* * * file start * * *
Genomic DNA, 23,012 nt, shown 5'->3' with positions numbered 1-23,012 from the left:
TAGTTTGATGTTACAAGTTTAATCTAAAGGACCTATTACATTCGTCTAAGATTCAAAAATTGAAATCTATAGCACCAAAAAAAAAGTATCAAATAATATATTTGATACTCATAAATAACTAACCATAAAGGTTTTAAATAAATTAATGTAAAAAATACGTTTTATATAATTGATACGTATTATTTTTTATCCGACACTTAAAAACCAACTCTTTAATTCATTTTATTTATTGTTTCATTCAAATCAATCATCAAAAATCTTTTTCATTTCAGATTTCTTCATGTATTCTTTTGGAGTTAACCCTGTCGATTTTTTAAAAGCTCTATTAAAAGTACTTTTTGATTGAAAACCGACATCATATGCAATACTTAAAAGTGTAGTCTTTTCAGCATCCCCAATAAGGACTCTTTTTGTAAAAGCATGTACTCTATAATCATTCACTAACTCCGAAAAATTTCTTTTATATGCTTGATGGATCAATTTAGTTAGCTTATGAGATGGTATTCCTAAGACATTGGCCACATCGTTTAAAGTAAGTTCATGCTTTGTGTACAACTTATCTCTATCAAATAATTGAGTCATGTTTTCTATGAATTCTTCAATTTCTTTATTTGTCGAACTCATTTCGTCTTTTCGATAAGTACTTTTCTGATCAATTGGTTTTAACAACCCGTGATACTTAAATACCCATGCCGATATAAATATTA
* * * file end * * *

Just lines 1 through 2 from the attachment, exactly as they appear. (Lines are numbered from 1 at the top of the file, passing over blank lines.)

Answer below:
Genomic DNA, 23,012 nt, shown 5'->3' with positions numbered 1-23,012 from the left:
TAGTTTGATGTTACAAGTTTAATCTAAAGGACCTATTACATTCGTCTAAGATTCAAAAATTGAAATCTATAGCACCAAAAAAAAAGTATCAAATAATATATTTGATACTCATAAATAACTAACCATAAAGGTTTTAAATAAATTAATGTAAAAAATACGTTTTATATAATTGATACGTATTATTTTTTATCCGACACTTAAAAACCAACTCTTTAATTCATTTTATTTATTGTTTCATTCAAATCAATCATCAAAAATCTTTTTCATTTCAGATTTCTTCATGTATTCTTTTGGAGTTAACCCTGTCGATTTTTTAAAAGCTCTATTAAAAGTACTTTTTGATTGAAAACCGACATCATATGCAATACTTAAAAGTGTAGTCTTTTCAGCATCCCCAATAAGGACTCTTTTTGTAAAAGCATGTACTCTATAATCATTCACTAACTCCGAAAAATTTCTTTTATATGCTTGATGGATCAATTTAGTTAGCTTATGAGATGGTATTCCTAAGACATTGGCCACATCGTTTAAAGTAAGTTCATGCTTTGTGTACAACTTATCTCTATCAAATAATTGAGTCATGTTTTCTATGAATTCTTCAATTTCTTTATTTGTCGAACTCATTTCGTCTTTTCGATAAGTACTTTTCTGATCAATTGGTTTTAACAACCCGTGATACTTAAATACCCATGCCGATATAAATATTA